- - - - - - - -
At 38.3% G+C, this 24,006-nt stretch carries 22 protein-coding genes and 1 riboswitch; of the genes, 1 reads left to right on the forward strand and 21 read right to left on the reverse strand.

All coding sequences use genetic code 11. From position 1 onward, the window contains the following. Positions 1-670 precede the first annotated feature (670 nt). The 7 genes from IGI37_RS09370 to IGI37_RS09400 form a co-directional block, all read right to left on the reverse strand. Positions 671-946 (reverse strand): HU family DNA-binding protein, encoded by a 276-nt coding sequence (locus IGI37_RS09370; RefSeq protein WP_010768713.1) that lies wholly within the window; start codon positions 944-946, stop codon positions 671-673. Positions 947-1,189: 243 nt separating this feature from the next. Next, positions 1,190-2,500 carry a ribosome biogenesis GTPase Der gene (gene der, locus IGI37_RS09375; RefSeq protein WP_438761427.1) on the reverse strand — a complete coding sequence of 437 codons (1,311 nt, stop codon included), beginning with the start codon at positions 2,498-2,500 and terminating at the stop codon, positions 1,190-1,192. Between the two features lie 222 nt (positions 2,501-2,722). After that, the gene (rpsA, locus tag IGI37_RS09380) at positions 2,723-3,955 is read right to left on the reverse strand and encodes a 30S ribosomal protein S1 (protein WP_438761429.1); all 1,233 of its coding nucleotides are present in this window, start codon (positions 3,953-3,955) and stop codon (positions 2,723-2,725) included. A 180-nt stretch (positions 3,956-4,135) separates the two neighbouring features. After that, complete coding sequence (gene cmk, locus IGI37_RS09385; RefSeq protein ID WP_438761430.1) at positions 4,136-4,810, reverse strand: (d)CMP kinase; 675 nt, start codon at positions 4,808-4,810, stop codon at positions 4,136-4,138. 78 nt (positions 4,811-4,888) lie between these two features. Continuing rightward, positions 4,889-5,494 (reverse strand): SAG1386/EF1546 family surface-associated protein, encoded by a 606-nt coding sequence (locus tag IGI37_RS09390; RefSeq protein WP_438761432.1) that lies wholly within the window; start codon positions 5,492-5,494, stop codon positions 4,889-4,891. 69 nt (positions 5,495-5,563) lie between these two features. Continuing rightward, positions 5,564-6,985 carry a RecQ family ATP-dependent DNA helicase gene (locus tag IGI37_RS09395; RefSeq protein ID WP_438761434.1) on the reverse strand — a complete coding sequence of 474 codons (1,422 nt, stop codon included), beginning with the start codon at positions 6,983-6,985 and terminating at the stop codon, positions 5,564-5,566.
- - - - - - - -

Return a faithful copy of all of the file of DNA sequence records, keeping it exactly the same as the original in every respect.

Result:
At 38.3% G+C, this 24,006-nt stretch carries 22 protein-coding genes and 1 riboswitch; of the genes, 1 reads left to right on the forward strand and 21 read right to left on the reverse strand.

All coding sequences use genetic code 11. From position 1 onward, the window contains the following. Positions 1-670 precede the first annotated feature (670 nt). The 7 genes from IGI37_RS09370 to IGI37_RS09400 form a co-directional block, all read right to left on the reverse strand. Positions 671-946 (reverse strand): HU family DNA-binding protein, encoded by a 276-nt coding sequence (locus IGI37_RS09370; RefSeq protein WP_010768713.1) that lies wholly within the window; start codon positions 944-946, stop codon positions 671-673. Positions 947-1,189: 243 nt separating this feature from the next. Next, positions 1,190-2,500 carry a ribosome biogenesis GTPase Der gene (gene der, locus IGI37_RS09375; RefSeq protein WP_438761427.1) on the reverse strand — a complete coding sequence of 437 codons (1,311 nt, stop codon included), beginning with the start codon at positions 2,498-2,500 and terminating at the stop codon, positions 1,190-1,192. Between the two features lie 222 nt (positions 2,501-2,722). After that, the gene (rpsA, locus tag IGI37_RS09380) at positions 2,723-3,955 is read right to left on the reverse strand and encodes a 30S ribosomal protein S1 (protein WP_438761429.1); all 1,233 of its coding nucleotides are present in this window, start codon (positions 3,953-3,955) and stop codon (positions 2,723-2,725) included. A 180-nt stretch (positions 3,956-4,135) separates the two neighbouring features. After that, complete coding sequence (gene cmk, locus IGI37_RS09385; RefSeq protein ID WP_438761430.1) at positions 4,136-4,810, reverse strand: (d)CMP kinase; 675 nt, start codon at positions 4,808-4,810, stop codon at positions 4,136-4,138. 78 nt (positions 4,811-4,888) lie between these two features. Continuing rightward, positions 4,889-5,494 (reverse strand): SAG1386/EF1546 family surface-associated protein, encoded by a 606-nt coding sequence (locus tag IGI37_RS09390; RefSeq protein WP_438761432.1) that lies wholly within the window; start codon positions 5,492-5,494, stop codon positions 4,889-4,891. 69 nt (positions 5,495-5,563) lie between these two features. Continuing rightward, positions 5,564-6,985 carry a RecQ family ATP-dependent DNA helicase gene (locus tag IGI37_RS09395; RefSeq protein ID WP_438761434.1) on the reverse strand — a complete coding sequence of 474 codons (1,422 nt, stop codon included), beginning with the start codon at positions 6,983-6,985 and terminating at the stop codon, positions 5,564-5,566.